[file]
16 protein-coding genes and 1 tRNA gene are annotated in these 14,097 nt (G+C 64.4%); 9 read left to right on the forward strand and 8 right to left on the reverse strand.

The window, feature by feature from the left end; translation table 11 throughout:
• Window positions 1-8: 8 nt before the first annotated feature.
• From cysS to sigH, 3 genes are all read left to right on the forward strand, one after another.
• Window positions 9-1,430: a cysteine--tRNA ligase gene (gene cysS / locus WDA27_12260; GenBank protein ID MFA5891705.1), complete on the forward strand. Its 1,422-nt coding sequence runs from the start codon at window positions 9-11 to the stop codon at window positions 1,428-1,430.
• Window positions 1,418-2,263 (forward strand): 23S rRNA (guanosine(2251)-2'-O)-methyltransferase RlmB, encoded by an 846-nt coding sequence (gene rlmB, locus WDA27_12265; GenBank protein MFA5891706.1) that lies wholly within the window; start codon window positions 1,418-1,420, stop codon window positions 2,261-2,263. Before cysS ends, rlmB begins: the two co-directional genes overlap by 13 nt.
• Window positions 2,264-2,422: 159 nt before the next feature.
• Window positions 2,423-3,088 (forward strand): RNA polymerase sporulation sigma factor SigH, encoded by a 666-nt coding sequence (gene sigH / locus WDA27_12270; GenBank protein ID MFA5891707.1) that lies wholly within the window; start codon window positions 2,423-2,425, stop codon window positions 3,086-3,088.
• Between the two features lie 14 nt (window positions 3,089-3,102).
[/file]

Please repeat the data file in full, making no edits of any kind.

16 protein-coding genes and 1 tRNA gene are annotated in these 14,097 nt (G+C 64.4%); 9 read left to right on the forward strand and 8 right to left on the reverse strand.

The window, feature by feature from the left end; translation table 11 throughout:
• Window positions 1-8: 8 nt before the first annotated feature.
• From cysS to sigH, 3 genes are all read left to right on the forward strand, one after another.
• Window positions 9-1,430: a cysteine--tRNA ligase gene (gene cysS / locus WDA27_12260; GenBank protein ID MFA5891705.1), complete on the forward strand. Its 1,422-nt coding sequence runs from the start codon at window positions 9-11 to the stop codon at window positions 1,428-1,430.
• Window positions 1,418-2,263 (forward strand): 23S rRNA (guanosine(2251)-2'-O)-methyltransferase RlmB, encoded by an 846-nt coding sequence (gene rlmB, locus WDA27_12265; GenBank protein MFA5891706.1) that lies wholly within the window; start codon window positions 1,418-1,420, stop codon window positions 2,261-2,263. Before cysS ends, rlmB begins: the two co-directional genes overlap by 13 nt.
• Window positions 2,264-2,422: 159 nt before the next feature.
• Window positions 2,423-3,088 (forward strand): RNA polymerase sporulation sigma factor SigH, encoded by a 666-nt coding sequence (gene sigH / locus WDA27_12270; GenBank protein ID MFA5891707.1) that lies wholly within the window; start codon window positions 2,423-2,425, stop codon window positions 3,086-3,088.
• Between the two features lie 14 nt (window positions 3,089-3,102).